The question I quite often hear is whether we need to do and report such EV trips at all. What’s the point at this moment of adoption when everybody knows you can travel any distance in your EV? You can do it in comfort now, after all, and travel cheaper than when pumping up bloody oil to put into a smelly gasmobile. Well, people don’t know that — I mean, not everybody. Other than the pure fun of completing an EV quest, the point is unchangingly to prove to non-believers (they still outnumber the believers) that you can travel any distance in your EV. You can do it in good time and plenty of comfort, and you will travel cheaper than when pumping up bloody oil to use in a gasmobile.
That’s exactly why the journalists of WysokieNapiecie.pl leave their loving partners, sacrifice exciting office time, and set off to challenge another corner of Europe — this time driving the Hyundai Kona Electric. As you could read in the two previous articles, they reached the Bosphorous Strait (which was voted the easternmost point of Europe). That was the final stage of an EV effort lasting 4 years. To summarize again, they went to Nordkapp (northernmost point in Europe), Cabo da Roca (westernmost point), Punta Marroqui (southernmost point), and now Bosphor. Time to have some fun, then, and show off a few more EV facts.
4 Seas in One Day
One thing is for sure — nobody can complain about the views on this trip. Setting off from the Black Sea, driving along the Marmara Sea and Aegean Sea, we reached the coast of the Ionian Sea after 945 km (587 miles). Although the drive was mostly on express roads and motorways, it took us a little over 11 hours. What was to blame was the slow way out of Istanbul, countless speed limits along Turkish roads, a long wait at the border, and … 3 charging sessions (instead of possibly 2, but the team gave in to the fear of unavailable Greek stations). The Shell Recharge card had spoilt the WysokieNapiecie.pl drivers and the vision of using the Greek network of ElpeFuture, not offered as part of roaming and possibly not fully operational in the relaxed spirit of hot Southern Europe, scared them a little. All in all, they decided to make three charging stops just be on the safe side.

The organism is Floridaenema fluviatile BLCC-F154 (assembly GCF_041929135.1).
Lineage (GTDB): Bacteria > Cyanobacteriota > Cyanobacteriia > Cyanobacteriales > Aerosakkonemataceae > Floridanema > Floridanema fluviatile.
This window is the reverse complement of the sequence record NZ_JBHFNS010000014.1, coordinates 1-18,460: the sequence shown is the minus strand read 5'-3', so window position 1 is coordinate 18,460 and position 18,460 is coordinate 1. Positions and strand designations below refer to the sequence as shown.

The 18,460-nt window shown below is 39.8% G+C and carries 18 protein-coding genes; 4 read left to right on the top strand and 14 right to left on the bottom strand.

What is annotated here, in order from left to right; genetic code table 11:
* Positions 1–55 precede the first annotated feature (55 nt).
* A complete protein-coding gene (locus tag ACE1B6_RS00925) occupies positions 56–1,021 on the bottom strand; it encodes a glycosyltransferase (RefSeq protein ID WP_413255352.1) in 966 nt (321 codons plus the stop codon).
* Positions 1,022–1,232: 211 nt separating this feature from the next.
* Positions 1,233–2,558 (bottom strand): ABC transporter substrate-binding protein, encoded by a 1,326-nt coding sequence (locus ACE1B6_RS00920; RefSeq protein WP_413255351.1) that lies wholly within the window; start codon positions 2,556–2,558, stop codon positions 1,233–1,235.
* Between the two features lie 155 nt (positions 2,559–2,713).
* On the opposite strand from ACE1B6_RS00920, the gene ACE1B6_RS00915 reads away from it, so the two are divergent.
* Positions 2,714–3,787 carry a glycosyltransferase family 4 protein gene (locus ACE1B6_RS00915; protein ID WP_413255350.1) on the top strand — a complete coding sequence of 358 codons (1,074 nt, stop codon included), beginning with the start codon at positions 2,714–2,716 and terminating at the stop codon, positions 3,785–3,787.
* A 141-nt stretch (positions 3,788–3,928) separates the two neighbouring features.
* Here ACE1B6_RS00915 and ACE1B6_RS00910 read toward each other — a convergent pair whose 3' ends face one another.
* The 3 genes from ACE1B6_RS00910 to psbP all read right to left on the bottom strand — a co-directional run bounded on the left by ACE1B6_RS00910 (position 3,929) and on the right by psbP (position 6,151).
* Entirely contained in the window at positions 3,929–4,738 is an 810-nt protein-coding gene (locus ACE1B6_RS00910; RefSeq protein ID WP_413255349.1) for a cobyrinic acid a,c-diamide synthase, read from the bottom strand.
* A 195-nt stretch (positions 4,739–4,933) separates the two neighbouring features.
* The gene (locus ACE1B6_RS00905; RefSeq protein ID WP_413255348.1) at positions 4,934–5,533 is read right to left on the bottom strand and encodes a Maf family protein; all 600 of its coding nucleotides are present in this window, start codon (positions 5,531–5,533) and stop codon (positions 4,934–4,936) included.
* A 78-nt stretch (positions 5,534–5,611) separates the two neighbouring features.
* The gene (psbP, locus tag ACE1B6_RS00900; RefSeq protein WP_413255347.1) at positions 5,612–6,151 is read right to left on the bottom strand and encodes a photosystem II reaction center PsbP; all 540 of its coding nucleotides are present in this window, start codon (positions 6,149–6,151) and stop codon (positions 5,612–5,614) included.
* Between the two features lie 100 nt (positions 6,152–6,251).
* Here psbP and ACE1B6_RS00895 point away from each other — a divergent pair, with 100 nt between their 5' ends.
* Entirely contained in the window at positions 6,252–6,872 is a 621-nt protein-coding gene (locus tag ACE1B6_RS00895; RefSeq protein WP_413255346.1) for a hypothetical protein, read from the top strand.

The first stop was taken while still in Turkey after three hours of driving, to do some small shopping. It took 25 minutes at a 120 kW ZES fast charger. After another 3 hours of driving, they made a longer stop to have dinner in Greece, which took 55 minutes — so even a slower charge of 50 kW was fine and sufficient. A little concerned about the potential charging situation in Greece, the team chose to make the third charging stop after 2 hours of driving to suck in all of the available kWh, which meant 55 minutes more charging time. That was also, noteworthy as it is, the only time the team had to wait for the car to be charged — unlike in two other instances where the car waited ready for them to finish their errands. Compared to an ICE car, the extra time added was 30–40 minutes, as the rest was part of normal journey behavior regardless of what you are driving.
As far as costs, the Balkans are quite pricy. The cost of fast charging in Turkey (€0.53/kWh) and Greece (€0.65/kWh) may be considered high. On the other hand, the Greek hotel only charged a symbolic €1 to charge the Kona up, meaning the average price of energy along the four seas was €0.41/kWh. Doing the usual cost per 100 km calculation, it seems quite high at €7.60, but the same money would only buy you 4 liters of fuel (petrol at €1.95/l, and diesel at €1.87/l). Fuel is definitely more pricy than what Europe was used to before Russia started the war in the east, and now both fuel and energy prices keep growing.
Stay tuned for the 4th article documenting this journey, publishing shortly no doubt. And let us know if you have any questions about charging in these countries or taking a Hyundai Kona EV on a road trip!
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